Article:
Mentions: ED crowding did not appear to influence the proportion of patients who received ED investigations with the exception of more chest computed tomography ordered when the ED was not crowded (9.2% vs. 5.4%, P = 0.01) (Figure 4).


Evaluating the effect of emergency department crowding on triage destination.

O'Connor E, Gatien M, Weir C, Calder L - Int J Emerg Med (2014)

Investigations ordered for high acuity ED patients triaged either to the non-monitored or monitored areas of the ED, presenting with chest pain or with shortness of breath. (a) Blood-work ordered. (b) Imaging and ECGs ordered. [CBC, Complete Blood Count; BUN, Blood Urea Nitrogen; CK, Creatinine Kinase; TnI, Troponin I; VBG, Venous Blood Gas; ABG, Arterial Blood Gas; CXR, Chest Radiograph; CT Chest, Chest Computed Tomography; ECG, Electrocardiogram].
© Copyright Policy - open-access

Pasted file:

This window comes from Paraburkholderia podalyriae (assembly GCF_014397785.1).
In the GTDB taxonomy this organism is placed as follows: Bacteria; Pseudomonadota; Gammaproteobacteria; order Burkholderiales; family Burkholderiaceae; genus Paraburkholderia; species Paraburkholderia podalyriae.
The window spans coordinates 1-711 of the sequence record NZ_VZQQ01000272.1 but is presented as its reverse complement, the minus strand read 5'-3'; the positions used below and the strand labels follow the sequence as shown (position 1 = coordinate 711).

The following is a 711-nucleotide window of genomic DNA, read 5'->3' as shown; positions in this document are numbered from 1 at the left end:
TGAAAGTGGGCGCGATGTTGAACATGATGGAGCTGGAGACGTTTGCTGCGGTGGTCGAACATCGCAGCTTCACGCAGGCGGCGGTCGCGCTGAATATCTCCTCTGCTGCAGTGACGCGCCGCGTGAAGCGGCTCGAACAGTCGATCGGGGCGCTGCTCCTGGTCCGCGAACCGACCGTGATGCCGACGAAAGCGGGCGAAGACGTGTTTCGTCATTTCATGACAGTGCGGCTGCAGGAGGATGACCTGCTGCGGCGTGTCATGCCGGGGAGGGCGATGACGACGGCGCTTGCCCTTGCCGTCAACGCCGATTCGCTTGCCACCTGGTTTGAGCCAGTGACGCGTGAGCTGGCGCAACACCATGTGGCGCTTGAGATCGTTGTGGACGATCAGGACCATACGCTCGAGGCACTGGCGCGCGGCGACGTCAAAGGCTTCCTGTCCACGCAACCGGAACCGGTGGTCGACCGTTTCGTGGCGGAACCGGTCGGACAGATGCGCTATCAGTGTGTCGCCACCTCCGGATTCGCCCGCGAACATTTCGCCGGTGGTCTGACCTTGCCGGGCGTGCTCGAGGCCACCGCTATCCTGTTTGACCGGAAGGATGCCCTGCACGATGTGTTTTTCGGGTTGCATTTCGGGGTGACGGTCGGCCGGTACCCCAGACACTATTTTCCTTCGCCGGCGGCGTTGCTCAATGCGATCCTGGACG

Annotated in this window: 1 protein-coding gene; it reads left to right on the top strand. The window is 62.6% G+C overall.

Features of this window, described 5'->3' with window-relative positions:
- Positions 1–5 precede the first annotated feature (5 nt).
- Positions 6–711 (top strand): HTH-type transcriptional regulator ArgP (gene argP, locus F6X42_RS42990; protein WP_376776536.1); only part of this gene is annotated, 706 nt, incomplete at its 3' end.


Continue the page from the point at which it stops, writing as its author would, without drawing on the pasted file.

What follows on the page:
Related In: Results  -  Collection

License
Show All Figures
getmorefigures.php?uid=PMC4016736&req=5

Figure 4: Investigations ordered for high acuity ED patients triaged either to the non-monitored or monitored areas of the ED, presenting with chest pain or with shortness of breath. (a) Blood-work ordered. (b) Imaging and ECGs ordered. [CBC, Complete Blood Count; BUN, Blood Urea Nitrogen; CK, Creatinine Kinase; TnI, Troponin I; VBG, Venous Blood Gas; ABG, Arterial Blood Gas; CXR, Chest Radiograph; CT Chest, Chest Computed Tomography; ECG, Electrocardiogram].
Mentions: ED crowding did not appear to influence the proportion of patients who received ED investigations with the exception of more chest computed tomography ordered when the ED was not crowded (9.2% vs. 5.4%, P = 0.01) (Figure 4).

Bottom Line: Overall, when triaged to the non-monitored area of the ED, 44/396 (11.1%) patients returned, whereas in the monitored area 9/104 (8.7%) patients returned, P = 0.46.This did not appear to lead to higher rates of return ED visits amongst discharged patients in this cohort.Further research is needed to determine whether these delays lead to adverse patient outcomes.

View Article: PubMed Central - HTML - PubMed